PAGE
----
The connector D com prises, essentially, two plates 01 d,which are separated and em bedded in an inert non-destructible and conducting cement b and a granulated conductor F. The conductor O is connected to one of the plates-as, forexample, the plate cZ-and conducting-strips d are located between and in contact with both plates. Preferably these strips d will be connected to one of the plates. The conducting-cement b is a mixture of resin, 'asphaltum, and a conducting material, preferably carbon, which is illustrated by means of dots, the granulated conductor consisting of granulated carbon or coked anthracite coal. In forming the connector I may proceed as follows: A mold E (see Fig. 2) of the form and dimensions corresponding to that of the desired electrode is first provided. It may consist of thin sheet metal. The plates (1 d and strips d are then placed in the bottom of the mold, and the cement 6 which is heated, is run into the mold. On top of this I place the layer of carbon or coked anthracite coal F, but which is not combined with resin and asphaltum. A board or other suitable device, with or without a weight, is then placed on the whole mass while it is cooling. When cold or congealed, I strip the mold E from the conglomerate mass. The connector is now reversed and placed upon the electrode B in the manner shown in Fig. 1, it being moved under slight pressure over the electrode B in order that it may be seatedv well thereon. When the connector is in po. sition, I pour over it a molten mixture of asphalt and resin, (indicated by the letter F This forms a seal and also prevents displacement of the connector.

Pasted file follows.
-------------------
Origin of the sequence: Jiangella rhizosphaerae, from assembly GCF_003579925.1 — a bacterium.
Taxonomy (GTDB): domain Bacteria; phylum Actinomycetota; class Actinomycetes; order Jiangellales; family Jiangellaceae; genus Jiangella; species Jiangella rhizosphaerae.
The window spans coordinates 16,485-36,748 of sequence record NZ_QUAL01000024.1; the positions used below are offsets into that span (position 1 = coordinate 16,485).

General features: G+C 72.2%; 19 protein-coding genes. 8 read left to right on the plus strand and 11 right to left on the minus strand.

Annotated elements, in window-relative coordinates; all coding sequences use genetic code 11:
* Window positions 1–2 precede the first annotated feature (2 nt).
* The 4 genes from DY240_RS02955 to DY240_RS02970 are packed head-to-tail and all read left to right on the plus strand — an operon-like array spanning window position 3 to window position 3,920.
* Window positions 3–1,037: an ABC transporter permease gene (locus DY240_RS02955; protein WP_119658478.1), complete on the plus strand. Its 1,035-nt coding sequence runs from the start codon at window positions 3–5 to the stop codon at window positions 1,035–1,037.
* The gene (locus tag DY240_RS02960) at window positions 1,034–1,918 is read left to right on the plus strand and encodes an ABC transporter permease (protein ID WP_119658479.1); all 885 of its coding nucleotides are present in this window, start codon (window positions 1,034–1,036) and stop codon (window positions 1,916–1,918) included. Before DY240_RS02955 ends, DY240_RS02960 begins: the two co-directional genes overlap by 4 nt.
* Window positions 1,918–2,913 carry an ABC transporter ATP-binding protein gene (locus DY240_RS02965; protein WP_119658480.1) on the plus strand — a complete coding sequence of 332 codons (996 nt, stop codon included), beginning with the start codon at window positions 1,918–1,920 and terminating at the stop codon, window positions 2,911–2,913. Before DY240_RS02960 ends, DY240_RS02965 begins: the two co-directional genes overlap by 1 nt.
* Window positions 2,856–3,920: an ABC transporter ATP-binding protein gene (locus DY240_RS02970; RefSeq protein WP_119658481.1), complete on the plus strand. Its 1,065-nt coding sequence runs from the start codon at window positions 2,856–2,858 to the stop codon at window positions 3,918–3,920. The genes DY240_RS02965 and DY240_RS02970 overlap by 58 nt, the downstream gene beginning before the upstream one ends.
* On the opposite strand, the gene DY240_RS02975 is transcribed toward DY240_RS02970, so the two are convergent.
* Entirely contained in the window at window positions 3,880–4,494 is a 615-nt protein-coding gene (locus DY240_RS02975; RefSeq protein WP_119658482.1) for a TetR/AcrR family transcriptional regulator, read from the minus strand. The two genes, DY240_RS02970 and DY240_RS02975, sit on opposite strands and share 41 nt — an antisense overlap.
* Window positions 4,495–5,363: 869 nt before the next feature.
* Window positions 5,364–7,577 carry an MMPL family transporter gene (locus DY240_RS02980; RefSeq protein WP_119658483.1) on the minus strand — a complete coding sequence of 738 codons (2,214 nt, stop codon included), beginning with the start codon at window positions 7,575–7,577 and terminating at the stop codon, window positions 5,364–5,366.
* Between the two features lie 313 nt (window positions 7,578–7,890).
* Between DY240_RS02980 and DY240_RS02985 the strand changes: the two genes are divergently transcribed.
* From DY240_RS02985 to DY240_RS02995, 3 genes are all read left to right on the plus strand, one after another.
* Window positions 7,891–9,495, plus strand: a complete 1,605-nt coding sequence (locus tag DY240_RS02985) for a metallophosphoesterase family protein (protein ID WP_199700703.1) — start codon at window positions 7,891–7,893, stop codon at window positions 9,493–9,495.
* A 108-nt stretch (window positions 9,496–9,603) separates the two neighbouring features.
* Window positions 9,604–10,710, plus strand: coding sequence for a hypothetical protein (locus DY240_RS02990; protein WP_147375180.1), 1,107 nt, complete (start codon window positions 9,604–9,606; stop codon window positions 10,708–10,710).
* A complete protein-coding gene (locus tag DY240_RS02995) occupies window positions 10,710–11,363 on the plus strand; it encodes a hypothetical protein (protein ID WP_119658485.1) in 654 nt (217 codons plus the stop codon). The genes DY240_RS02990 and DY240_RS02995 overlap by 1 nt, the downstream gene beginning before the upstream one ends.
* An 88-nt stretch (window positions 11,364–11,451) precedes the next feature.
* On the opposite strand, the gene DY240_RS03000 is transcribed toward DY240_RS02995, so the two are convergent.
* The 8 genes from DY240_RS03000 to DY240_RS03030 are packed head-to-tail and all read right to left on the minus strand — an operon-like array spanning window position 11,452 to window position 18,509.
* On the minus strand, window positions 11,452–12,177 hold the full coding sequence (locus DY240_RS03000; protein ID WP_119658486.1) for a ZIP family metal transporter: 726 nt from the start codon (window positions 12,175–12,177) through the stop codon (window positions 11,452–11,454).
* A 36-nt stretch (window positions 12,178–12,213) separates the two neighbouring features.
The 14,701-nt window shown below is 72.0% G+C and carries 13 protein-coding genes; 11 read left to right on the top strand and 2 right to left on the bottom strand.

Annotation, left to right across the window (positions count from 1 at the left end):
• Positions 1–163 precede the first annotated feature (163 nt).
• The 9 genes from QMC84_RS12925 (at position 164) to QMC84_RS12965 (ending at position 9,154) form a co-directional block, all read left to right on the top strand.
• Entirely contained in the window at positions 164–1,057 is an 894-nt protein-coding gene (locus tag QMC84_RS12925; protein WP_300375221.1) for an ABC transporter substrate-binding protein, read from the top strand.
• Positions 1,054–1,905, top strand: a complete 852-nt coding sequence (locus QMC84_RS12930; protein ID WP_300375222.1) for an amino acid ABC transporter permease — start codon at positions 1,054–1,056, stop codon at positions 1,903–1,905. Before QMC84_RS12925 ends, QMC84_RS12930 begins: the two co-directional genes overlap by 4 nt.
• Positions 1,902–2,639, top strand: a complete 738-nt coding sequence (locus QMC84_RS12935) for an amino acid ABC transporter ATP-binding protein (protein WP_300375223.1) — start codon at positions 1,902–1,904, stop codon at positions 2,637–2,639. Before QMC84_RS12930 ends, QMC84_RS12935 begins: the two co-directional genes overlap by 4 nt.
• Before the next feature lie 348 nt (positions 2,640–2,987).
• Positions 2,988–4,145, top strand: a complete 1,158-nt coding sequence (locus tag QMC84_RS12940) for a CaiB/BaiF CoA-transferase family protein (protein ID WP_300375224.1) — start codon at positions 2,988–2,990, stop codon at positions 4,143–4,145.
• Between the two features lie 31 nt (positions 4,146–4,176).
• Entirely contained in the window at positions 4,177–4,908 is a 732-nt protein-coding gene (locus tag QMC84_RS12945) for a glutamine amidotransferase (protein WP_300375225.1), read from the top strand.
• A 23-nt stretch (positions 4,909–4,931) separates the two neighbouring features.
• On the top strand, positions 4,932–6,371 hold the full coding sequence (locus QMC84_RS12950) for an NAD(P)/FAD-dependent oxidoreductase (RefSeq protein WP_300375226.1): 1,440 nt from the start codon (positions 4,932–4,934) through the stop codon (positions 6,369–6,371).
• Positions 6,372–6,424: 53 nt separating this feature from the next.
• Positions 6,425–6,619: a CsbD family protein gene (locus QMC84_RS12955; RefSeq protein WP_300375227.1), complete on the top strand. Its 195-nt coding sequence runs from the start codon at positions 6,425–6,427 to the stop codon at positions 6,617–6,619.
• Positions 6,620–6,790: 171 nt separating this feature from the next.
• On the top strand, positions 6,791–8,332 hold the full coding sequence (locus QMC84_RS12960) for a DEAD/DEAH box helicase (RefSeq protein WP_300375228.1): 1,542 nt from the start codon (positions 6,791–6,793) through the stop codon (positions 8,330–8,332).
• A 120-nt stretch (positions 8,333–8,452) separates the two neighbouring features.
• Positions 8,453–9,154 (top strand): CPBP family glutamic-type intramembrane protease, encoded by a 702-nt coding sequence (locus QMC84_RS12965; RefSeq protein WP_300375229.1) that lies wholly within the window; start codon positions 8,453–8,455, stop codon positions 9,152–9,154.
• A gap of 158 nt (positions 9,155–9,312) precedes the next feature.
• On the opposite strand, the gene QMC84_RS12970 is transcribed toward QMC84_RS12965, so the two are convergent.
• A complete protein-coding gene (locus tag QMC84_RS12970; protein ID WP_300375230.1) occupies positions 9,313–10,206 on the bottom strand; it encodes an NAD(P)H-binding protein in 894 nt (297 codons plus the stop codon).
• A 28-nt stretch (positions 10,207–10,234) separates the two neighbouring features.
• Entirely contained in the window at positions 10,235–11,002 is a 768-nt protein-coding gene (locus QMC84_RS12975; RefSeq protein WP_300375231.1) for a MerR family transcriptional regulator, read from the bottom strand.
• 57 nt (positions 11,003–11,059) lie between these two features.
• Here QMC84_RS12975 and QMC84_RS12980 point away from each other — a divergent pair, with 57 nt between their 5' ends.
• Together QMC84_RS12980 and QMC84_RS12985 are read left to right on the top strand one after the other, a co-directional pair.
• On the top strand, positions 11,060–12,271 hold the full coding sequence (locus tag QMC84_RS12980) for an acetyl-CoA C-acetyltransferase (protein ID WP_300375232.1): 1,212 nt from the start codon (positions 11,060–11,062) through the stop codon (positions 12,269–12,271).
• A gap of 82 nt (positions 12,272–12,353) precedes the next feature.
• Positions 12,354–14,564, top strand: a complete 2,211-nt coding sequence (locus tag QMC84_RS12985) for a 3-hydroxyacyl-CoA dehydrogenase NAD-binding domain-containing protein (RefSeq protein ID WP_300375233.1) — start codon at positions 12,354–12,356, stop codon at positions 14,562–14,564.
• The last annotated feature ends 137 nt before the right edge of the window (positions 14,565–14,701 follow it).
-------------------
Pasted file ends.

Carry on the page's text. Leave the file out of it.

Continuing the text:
In case of very large electrodes I will not form the connector in one piece, but will form it of a number of similar sections, placing as many of these sections upon the electrode as will sufficiently cover the same and binding the same together by a cement. A metallic rod may then be soldered to the sections to electrically connect them, and the supply-wire C is attached to this conductor. In Figs. 4 and 5 Iha've shown such a sectional connector. Each section is formed in a separate mold in the same manner as hereinbefore described-that is to say, a plate d is laid on the bottom of the mold, which has attached to it the strips d", and then a plate d, similar to plate d, laid on the strips (V. The cement is then poured into the mold to bind the parts and the section built up with more cement and the conductor-facing F. After a sufficient number of sections have been made in this manner they are assembled to form the connector and cement poured into the spaces between the sections to bind them firmly together. A metallic conductor F is then soldered to the several sections. When the connector is made, a Well L will be formed, through which a liquid or salt-crystals may be fed. It will be seen, therefore, that the gases produced during the course of electrolysis cannot reach the plates, since they are embedded in the cementing material, and therefore they will not be destroyed or become ineitective.